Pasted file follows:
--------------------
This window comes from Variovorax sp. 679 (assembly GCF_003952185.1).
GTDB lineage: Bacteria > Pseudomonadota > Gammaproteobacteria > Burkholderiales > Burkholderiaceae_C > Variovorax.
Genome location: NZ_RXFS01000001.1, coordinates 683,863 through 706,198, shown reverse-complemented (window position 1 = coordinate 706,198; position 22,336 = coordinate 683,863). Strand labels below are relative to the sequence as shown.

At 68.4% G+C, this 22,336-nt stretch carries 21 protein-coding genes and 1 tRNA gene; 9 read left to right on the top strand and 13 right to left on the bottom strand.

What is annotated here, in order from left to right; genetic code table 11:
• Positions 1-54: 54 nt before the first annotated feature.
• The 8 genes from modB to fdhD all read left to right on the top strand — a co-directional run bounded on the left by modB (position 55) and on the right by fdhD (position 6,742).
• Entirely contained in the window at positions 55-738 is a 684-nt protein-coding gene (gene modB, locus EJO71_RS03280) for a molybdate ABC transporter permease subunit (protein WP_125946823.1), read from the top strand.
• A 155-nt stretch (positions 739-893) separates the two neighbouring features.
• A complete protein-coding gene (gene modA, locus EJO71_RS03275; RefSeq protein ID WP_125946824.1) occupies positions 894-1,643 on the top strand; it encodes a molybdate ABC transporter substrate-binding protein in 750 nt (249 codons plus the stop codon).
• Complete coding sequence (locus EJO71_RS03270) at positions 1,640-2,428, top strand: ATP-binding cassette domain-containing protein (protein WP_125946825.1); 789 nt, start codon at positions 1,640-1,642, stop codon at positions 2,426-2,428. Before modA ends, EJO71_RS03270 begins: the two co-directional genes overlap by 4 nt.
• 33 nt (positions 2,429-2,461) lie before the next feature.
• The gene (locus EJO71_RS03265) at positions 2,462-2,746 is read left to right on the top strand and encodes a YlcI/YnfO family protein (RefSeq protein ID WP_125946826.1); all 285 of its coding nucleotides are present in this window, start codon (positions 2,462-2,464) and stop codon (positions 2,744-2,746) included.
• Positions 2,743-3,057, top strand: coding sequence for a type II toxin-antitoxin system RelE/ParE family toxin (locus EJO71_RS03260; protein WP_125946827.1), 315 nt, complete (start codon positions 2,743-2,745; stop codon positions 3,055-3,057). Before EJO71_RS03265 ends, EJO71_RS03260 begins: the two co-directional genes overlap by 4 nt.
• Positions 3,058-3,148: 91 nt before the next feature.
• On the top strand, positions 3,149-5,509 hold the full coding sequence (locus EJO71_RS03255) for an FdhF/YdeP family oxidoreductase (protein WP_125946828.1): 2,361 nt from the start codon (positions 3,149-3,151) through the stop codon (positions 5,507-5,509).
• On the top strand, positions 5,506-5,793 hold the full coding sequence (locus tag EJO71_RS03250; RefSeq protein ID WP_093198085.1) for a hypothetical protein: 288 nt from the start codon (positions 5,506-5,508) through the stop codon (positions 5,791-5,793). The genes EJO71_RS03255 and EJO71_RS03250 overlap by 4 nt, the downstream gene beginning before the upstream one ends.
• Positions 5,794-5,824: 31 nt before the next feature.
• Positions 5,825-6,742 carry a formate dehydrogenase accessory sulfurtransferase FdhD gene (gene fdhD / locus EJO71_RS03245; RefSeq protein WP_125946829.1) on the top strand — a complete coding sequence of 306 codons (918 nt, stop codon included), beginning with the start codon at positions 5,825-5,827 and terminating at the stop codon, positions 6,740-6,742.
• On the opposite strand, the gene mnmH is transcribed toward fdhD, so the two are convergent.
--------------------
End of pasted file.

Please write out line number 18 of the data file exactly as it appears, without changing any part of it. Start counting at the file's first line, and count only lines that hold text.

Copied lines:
• Positions 5,794-5,824: 31 nt before the next feature.